I shall now offer some observations suggested by the words al-Khatt al-Mansüb which occur in this notice. That no uncertainty may remain on the point of their being here used to designate a particular species of written character, I shall reproduce the original text:

, And he wrote the mansub writing till it was said of him that he surpassed Ibn al-Bawwab in that art." Io Ibn Khallikán's life of Ibn al-Bawwab (vol. II. p. 282), we read these lines :

! * And it is said that the author (or inventor) of the mansub writing was not the Abu Ali above-mentioned." Ad-Dahabi says in his Tarikh al-Islam, MS. No. 646, folio 141 verso; in his article on Ibn Mukla :

! “ Abu Ali Muhammad Ibn Ali Ibn al-Hasan Ibn Mukla the vizir, the author of the mansub writing.”

In Abû ’l-Mahásin's Nujům, year 423, we find Ibn al-Bawwab styled “the author of the excellent mansub - writing” WI gmiell bishi yake. He then adds : “ He surpassed all his contemporaries in

the mansub writing, so that his renown spread east and west.” He employs again the same term when speaking of Ibn Mukla.

It appears from these passages that there existed a particular species of writing called, for what reason I cannot discover, al-Mansub. Ibn Khallikân and other historians say that Ibn al-Bawwab drew it from the style of writing used by the people of Kufa, and the perfection to which he brought it is universally attested by them. But there is nothing in Ibn Khallikân's statement which can lead us to suppose that this improved character is the same as that which is now called neskhi and generally employed in Arabic manuscripts. He says, it is true, that it is Abà 'l-Hasan Ibn al-Bawwab's system which is still followed, or as the original text has it, it is on his loom they weave, i. e. they take him for a model. But it cannot be logically concluded from these words that the neskhi did not exist before his time, or that later penmen took him for their model when writing in the neskhi character; neither can it be deduced therefrom that the learned Moslims suppose the Kùfic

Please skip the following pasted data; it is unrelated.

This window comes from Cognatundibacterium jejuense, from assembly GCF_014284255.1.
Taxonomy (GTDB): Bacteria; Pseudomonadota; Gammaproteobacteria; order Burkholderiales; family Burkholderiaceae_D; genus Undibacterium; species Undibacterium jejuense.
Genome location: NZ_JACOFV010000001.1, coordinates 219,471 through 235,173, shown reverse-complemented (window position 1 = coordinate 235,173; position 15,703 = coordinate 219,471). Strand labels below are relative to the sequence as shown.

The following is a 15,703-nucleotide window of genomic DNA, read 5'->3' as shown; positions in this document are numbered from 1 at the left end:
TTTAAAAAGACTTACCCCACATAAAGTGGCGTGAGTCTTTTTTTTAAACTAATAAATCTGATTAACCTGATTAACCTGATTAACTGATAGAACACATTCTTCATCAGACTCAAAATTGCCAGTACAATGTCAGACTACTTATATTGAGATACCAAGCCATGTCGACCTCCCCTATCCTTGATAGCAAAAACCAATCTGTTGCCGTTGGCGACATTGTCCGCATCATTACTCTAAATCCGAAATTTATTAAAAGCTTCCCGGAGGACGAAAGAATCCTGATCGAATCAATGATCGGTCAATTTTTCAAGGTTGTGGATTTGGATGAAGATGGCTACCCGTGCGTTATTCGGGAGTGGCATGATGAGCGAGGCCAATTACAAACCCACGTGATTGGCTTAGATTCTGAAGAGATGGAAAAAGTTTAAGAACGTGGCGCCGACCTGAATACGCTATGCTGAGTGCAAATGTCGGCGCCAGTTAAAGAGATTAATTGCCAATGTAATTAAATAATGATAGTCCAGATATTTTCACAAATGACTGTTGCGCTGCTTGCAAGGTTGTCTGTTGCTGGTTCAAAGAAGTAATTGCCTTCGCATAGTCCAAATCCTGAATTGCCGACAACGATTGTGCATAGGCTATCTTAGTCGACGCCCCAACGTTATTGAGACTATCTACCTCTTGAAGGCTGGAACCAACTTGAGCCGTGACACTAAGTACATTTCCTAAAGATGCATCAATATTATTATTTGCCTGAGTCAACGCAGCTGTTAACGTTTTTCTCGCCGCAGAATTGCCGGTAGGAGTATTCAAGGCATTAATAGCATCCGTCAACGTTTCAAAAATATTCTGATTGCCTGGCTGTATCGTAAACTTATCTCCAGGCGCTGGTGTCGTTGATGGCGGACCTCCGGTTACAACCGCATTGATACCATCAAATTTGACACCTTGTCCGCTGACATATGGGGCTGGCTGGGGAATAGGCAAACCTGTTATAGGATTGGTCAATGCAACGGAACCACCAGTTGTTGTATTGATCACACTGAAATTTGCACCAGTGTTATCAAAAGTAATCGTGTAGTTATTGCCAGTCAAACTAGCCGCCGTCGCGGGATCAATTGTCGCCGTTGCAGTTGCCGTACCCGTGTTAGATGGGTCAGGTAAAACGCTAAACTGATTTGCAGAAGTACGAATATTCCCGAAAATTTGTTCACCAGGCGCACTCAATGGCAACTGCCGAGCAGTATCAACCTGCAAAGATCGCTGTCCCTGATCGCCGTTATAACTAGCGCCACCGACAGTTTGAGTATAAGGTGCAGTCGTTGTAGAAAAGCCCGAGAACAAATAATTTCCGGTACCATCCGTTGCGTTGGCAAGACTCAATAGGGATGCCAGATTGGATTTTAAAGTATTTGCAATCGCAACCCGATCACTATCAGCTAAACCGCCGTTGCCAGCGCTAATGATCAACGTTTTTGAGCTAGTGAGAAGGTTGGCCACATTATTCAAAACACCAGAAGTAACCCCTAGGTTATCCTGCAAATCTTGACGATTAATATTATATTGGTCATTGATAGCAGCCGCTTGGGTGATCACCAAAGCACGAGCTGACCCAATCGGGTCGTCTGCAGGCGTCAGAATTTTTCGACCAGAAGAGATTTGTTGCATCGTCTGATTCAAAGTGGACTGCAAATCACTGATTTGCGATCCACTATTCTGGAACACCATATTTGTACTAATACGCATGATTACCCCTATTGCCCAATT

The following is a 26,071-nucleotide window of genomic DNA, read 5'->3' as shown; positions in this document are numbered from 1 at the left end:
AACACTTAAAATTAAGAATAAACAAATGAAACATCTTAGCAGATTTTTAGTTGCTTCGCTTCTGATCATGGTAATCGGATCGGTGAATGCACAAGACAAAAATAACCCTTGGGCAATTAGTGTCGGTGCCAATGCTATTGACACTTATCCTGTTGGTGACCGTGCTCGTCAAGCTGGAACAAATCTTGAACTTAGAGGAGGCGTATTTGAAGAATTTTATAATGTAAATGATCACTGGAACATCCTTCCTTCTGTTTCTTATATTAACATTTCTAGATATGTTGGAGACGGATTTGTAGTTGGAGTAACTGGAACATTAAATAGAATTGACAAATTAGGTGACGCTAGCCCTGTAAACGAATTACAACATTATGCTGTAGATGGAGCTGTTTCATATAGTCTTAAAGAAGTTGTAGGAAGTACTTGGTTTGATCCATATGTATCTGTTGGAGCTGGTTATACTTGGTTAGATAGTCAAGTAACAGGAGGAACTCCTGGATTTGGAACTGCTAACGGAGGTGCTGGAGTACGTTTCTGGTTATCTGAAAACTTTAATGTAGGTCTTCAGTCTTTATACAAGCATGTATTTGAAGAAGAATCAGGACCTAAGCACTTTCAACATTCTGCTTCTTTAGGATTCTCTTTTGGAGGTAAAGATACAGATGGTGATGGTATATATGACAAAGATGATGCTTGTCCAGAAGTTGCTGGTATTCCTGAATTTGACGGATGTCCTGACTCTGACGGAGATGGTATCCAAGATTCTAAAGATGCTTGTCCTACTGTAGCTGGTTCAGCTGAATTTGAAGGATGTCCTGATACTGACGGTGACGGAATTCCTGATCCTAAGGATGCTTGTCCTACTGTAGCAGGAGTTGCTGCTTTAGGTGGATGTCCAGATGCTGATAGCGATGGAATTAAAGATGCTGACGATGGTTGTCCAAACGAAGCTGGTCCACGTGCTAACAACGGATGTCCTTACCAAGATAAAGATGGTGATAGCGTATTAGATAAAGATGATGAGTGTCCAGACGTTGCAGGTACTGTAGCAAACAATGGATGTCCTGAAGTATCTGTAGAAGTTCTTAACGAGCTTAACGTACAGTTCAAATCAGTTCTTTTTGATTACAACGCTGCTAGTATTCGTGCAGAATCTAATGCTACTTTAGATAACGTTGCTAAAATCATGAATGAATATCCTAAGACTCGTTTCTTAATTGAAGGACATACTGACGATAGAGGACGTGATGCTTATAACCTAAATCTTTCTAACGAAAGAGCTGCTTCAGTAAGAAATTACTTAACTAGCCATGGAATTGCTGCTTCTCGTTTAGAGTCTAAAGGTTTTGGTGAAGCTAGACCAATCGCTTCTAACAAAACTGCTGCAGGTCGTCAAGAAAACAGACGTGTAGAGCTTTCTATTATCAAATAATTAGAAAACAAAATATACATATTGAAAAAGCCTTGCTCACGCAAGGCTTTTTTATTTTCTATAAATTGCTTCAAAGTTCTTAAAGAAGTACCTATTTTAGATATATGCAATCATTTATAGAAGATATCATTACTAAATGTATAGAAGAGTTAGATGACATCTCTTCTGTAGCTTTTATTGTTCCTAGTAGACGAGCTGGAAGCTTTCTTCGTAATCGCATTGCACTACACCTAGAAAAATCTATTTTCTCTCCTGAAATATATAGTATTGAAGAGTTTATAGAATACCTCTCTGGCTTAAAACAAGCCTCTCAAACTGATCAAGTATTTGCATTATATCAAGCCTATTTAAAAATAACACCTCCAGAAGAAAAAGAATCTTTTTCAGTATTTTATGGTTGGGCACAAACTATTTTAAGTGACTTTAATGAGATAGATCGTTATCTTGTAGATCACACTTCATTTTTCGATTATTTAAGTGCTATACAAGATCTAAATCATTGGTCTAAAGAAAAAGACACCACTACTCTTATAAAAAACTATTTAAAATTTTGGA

وقيل أن صاحب الخط المنسوب ليس ابا على المذكور

مقلة ابو على الوزير صاحب الخط المنسوب

الحسن بن

محمد بن على بن

as